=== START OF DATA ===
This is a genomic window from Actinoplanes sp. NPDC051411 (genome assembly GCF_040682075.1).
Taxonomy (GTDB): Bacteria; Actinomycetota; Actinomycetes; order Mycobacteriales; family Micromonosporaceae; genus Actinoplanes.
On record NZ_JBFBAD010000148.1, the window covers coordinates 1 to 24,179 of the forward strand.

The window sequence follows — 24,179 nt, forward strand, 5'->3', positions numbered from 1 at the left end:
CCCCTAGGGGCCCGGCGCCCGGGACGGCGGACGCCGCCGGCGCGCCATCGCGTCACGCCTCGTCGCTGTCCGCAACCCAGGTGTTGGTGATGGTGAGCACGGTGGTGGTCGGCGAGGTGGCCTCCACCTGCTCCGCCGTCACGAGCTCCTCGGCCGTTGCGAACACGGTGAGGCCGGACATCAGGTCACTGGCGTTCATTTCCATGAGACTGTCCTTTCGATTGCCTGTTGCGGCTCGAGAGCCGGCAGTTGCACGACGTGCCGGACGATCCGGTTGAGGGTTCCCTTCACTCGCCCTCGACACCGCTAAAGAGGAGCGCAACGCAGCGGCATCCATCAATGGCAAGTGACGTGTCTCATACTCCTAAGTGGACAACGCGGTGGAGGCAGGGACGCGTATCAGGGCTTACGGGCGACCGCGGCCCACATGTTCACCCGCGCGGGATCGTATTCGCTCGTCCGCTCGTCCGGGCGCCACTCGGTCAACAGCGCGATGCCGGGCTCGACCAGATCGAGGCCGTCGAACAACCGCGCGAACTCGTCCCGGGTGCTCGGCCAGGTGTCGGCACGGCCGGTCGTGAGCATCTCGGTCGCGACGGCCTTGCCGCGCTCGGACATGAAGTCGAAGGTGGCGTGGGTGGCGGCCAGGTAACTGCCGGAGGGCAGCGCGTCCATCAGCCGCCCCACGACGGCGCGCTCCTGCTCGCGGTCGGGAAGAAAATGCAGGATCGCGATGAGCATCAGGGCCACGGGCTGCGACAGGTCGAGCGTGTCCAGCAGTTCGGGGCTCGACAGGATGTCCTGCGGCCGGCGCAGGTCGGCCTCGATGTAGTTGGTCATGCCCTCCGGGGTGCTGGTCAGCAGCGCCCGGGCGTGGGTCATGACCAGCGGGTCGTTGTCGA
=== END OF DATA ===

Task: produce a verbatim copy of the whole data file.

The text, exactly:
This is a genomic window from Actinoplanes sp. NPDC051411 (genome assembly GCF_040682075.1).
Taxonomy (GTDB): Bacteria; Actinomycetota; Actinomycetes; order Mycobacteriales; family Micromonosporaceae; genus Actinoplanes.
On record NZ_JBFBAD010000148.1, the window covers coordinates 1 to 24,179 of the forward strand.

The window sequence follows — 24,179 nt, forward strand, 5'->3', positions numbered from 1 at the left end:
CCCCTAGGGGCCCGGCGCCCGGGACGGCGGACGCCGCCGGCGCGCCATCGCGTCACGCCTCGTCGCTGTCCGCAACCCAGGTGTTGGTGATGGTGAGCACGGTGGTGGTCGGCGAGGTGGCCTCCACCTGCTCCGCCGTCACGAGCTCCTCGGCCGTTGCGAACACGGTGAGGCCGGACATCAGGTCACTGGCGTTCATTTCCATGAGACTGTCCTTTCGATTGCCTGTTGCGGCTCGAGAGCCGGCAGTTGCACGACGTGCCGGACGATCCGGTTGAGGGTTCCCTTCACTCGCCCTCGACACCGCTAAAGAGGAGCGCAACGCAGCGGCATCCATCAATGGCAAGTGACGTGTCTCATACTCCTAAGTGGACAACGCGGTGGAGGCAGGGACGCGTATCAGGGCTTACGGGCGACCGCGGCCCACATGTTCACCCGCGCGGGATCGTATTCGCTCGTCCGCTCGTCCGGGCGCCACTCGGTCAACAGCGCGATGCCGGGCTCGACCAGATCGAGGCCGTCGAACAACCGCGCGAACTCGTCCCGGGTGCTCGGCCAGGTGTCGGCACGGCCGGTCGTGAGCATCTCGGTCGCGACGGCCTTGCCGCGCTCGGACATGAAGTCGAAGGTGGCGTGGGTGGCGGCCAGGTAACTGCCGGAGGGCAGCGCGTCCATCAGCCGCCCCACGACGGCGCGCTCCTGCTCGCGGTCGGGAAGAAAATGCAGGATCGCGATGAGCATCAGGGCCACGGGCTGCGACAGGTCGAGCGTGTCCAGCAGTTCGGGGCTCGACAGGATGTCCTGCGGCCGGCGCAGGTCGGCCTCGATGTAGTTGGTCATGCCCTCCGGGGTGCTGGTCAGCAGCGCCCGGGCGTGGGTCATGACCAGCGGGTCGTTGTCGA